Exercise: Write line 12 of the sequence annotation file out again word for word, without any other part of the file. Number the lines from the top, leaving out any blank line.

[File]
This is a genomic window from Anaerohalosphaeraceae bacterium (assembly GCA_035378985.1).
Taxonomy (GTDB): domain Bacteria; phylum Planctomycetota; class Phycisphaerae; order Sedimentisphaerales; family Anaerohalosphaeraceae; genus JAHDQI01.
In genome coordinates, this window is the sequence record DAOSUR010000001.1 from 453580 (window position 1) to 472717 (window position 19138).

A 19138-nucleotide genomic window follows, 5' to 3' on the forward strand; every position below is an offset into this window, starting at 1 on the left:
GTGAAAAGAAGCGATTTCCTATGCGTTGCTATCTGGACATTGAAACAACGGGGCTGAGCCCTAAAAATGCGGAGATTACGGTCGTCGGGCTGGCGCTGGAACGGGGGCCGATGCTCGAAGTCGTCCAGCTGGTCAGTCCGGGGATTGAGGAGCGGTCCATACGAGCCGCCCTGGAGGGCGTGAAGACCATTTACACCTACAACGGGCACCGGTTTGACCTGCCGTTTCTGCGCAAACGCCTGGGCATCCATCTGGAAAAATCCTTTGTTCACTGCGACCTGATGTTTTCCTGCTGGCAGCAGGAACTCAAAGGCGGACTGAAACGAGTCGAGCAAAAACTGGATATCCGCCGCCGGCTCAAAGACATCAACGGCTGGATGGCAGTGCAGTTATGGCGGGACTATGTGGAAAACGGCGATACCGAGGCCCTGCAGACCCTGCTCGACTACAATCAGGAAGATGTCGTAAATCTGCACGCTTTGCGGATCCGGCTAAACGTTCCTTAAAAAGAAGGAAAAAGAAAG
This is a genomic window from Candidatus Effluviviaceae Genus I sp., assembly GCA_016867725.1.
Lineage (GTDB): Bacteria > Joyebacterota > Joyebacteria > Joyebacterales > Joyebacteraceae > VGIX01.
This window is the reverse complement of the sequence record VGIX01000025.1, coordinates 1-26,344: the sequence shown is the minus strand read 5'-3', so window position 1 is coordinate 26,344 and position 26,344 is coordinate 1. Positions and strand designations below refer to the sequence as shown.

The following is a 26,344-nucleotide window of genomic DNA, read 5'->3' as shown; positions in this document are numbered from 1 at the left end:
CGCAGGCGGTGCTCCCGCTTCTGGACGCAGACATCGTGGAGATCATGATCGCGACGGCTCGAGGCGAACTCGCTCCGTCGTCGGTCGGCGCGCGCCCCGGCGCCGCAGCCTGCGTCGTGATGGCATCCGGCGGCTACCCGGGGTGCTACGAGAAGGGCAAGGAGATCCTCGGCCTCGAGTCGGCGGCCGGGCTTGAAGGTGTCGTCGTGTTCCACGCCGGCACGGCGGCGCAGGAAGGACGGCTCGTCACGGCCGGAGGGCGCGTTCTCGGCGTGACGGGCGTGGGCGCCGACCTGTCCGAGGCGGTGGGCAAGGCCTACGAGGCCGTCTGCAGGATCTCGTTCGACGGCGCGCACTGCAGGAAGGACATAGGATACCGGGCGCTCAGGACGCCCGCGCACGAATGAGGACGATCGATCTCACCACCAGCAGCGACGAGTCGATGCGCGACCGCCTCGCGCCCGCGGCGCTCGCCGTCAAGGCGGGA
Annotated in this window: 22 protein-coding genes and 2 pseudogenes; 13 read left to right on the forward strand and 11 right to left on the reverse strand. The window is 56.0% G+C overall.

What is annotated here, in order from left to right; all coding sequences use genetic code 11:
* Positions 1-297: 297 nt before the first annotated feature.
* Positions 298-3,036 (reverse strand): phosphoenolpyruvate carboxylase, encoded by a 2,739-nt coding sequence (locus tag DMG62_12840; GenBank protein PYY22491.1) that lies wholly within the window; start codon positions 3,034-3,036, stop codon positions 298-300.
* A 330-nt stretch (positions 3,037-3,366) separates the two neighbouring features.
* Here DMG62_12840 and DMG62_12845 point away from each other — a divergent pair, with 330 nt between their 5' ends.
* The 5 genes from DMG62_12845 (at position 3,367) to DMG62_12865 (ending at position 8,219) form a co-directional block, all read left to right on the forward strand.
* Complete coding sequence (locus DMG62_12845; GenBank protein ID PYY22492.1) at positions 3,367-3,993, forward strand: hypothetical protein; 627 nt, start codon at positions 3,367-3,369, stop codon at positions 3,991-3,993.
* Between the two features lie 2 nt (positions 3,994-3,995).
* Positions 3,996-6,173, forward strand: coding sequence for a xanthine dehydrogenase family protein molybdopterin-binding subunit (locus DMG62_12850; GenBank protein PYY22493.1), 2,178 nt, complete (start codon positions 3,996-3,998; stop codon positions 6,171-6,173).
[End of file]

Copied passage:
What is annotated here, in order from left to right; all coding sequences use genetic code 11: